By Damian Dolan
Cup glory beckons for a football team of Irish ex-pats living and working in London on Friday evening, as UCC Diaspora FC attempt to win the London FA Junior Cup – the most prestigious cup competition for amateur teams in London.
UCC Diaspora was founded in 2010 by a group of University College Cork (UCC) Soccer Club alumni, including Jack O’Connell, Paul Irwin, Stephen Tangney and its current chairperson Paul Williamson.
Its formation coincided with the demise of Wandsworth Celtic – a club approaching the end of its life due to player retirements.
On Friday they face HFSB & Ten Em Bee, who play in the Kent County League, in the final at Carshalton FC in Sutton (KO 7:45pm).
It’s the biggest day in the club’s short history – having reached the final once before in 2016, only to lose out narrowly to Tower Hamlets FC – a side who were playing a step higher than UCC Diaspora in the footballing structure. UCC Diaspora are a Junior League team.
“We’re punching above our weight in the competition, so it’s a great achievement to get to the final,” Williamson told the Irish World.
Not long now, only just over a week to the biggest game we’ve played in a long time. London FA Junior Cup Final, 7.45 KO on the 12th of April.
Being played @ Carshalton Athletic FC, Cash only at the ground to pay in, as well as a very cheap bar. Please come down to support UCC!
— UCC Diaspora F.C (@UCCDiaspora) April 3, 2019
“We’ve beaten some longstanding teams that have been around for a lot longer than us. Some are from county leagues, which would be a step above us in the football pyramid.
“They’ve got better facilities and funding, so to beat them is huge.”
The London Junior Cup has thus become something of a “bogey competition” for UCC Diaspora over the years.
The club had rarely got past the first or second round, before going all the way to the final in 2016, only to lose 2-1.
UCC Diaspora conceded two early goals, and although they’d pulled one back by half-time, they couldn’t find an equaliser in the second half. Half the team still remain from that defeat.
But with Tower Hamlets, who have won the competition three times in the last four years, amongst those brushed aside by UCC Diaspora on its march to this year’s final, hopes are high that this could finally be the club’s year.
Williamson says that win was a “massive” confidence boost for the team.
“They’ve been the best team in the competition over the last number of years, so to beat them and get that monkey off our back was huge,” he said.
“It gave us the confidence to think we can go all the way this year.”
Just reaching the London FA Junior Cup final is no mean accomplishment for UCC Diaspora, who play their junior football in the Wimbledon & District Premier Division.
They train at Southfields Academy in Wandsworth and play their home matches at Nursery Road Playing Fields in South Wimbledon, on a pitch rented from Merton Council.
The London FA Junior Cup dates back to 1886 – its first winners were a team called Connaught – and now upwards of 100 teams enter the competition each year from across London, Essex and Kent.
Having received a Bye in Round 1, UCC Diaspora’s journey to the final began on 20 October with a 7-0 hammering of Earlsfield United – another team made up of Irish ex-pats. For Williamson, it was a key result in the team’s cup run.
“We turned up and just played them off the park – we were delighted with our performance that day. And that set us on the way,” he said.
“It showed that we had the calibre to go all the way.”
Four further wins, including that hugely significant victory over Tower Hamlets, have taken them back to the final, and the chance for cup glory.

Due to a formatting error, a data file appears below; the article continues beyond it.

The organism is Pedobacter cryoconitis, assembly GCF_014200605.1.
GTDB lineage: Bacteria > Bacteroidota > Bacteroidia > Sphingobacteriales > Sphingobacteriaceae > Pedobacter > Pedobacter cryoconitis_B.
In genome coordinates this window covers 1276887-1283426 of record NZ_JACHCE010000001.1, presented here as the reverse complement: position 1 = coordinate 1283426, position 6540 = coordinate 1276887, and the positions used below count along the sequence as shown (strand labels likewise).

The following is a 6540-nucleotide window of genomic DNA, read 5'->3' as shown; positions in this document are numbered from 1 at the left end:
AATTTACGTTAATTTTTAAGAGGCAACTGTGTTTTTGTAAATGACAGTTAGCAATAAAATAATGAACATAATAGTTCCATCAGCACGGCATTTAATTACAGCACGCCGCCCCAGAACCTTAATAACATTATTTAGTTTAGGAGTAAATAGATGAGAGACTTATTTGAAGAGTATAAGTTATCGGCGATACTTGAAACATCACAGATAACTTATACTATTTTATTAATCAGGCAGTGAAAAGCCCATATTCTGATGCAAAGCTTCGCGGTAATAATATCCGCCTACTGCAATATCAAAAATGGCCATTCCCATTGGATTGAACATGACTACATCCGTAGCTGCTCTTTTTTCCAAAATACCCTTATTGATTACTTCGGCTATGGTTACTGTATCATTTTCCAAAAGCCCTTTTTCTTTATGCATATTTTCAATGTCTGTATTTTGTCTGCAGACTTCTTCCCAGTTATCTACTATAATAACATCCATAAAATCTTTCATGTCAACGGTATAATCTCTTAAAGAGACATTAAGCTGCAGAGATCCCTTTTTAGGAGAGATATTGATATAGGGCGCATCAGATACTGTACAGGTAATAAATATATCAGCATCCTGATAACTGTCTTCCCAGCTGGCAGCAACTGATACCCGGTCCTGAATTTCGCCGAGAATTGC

The prolific Gavin Falconer is the team’s top scorer with 24 goals in all competitions this season. The Waterford native has previously played for Waterford United and UCD in the League of Ireland.
The team’s coach is also its goalkeeper, Luke Barrett. From an Irish family, he’s one of only two English-born players in the side.
Williamson credits Barrett as the tactical mastermind behind the team’s impressive season to date.
“Most teams at this level play a traditional 4-4-2 formation, but we play three at the back. There were a few teething problems at the start, but once we got used to it, it really clicked,” he said.
Talisman Eoin Kilcommens from Cork has been another key component, chipping in with his share of goals. Like Williamson, he also played for UCC.
“Gavin and Eoin are our top scorers, and Luke has been instrumental as coach, but everyone’s contributed a lot this year,” added Williamson.
The players may now come from all corners of Ireland, but the link to UCC and its soccer team still remains. Williamson and Kilcommens are but two.
The Cork university team’s distinctive skull and crossbones logo adorns the UCC Diaspora’s red shirt, while Williamson and other members travel back every year to attend the UCC alumni lunch in February.
Earlier this year, the club also brought a team back to Cork to play in the Liam Corbett Memorial Cup – in memory of one of the club’s managers who passed away in 2016 – during its ‘Colours weekend’.
“Since the start we’ve been a great base for UCC graduates and other Irish lads who have moved to London,” said Williamson.
“When we started off it was mainly Cork lads, but it’s grown to be lads from all over Ireland. Many guys have found jobs and accommodation through club contacts.”
UCC Diaspora are currently in fourth place in the Wimbledon & District Premier Division, which started as far back as 1898. Most notably, one of its founding members is now AFC Wimbledon.
The standard is “high” and the club takes its football “seriously”, but it’s also a very social club.
“It’s a great club to be involved with – I’ve really enjoyed it,” adds Williamson who has been there from the very beginning, and is now in his third year as chairperson.
On Friday, UCC Diaspora FC could finally have its day.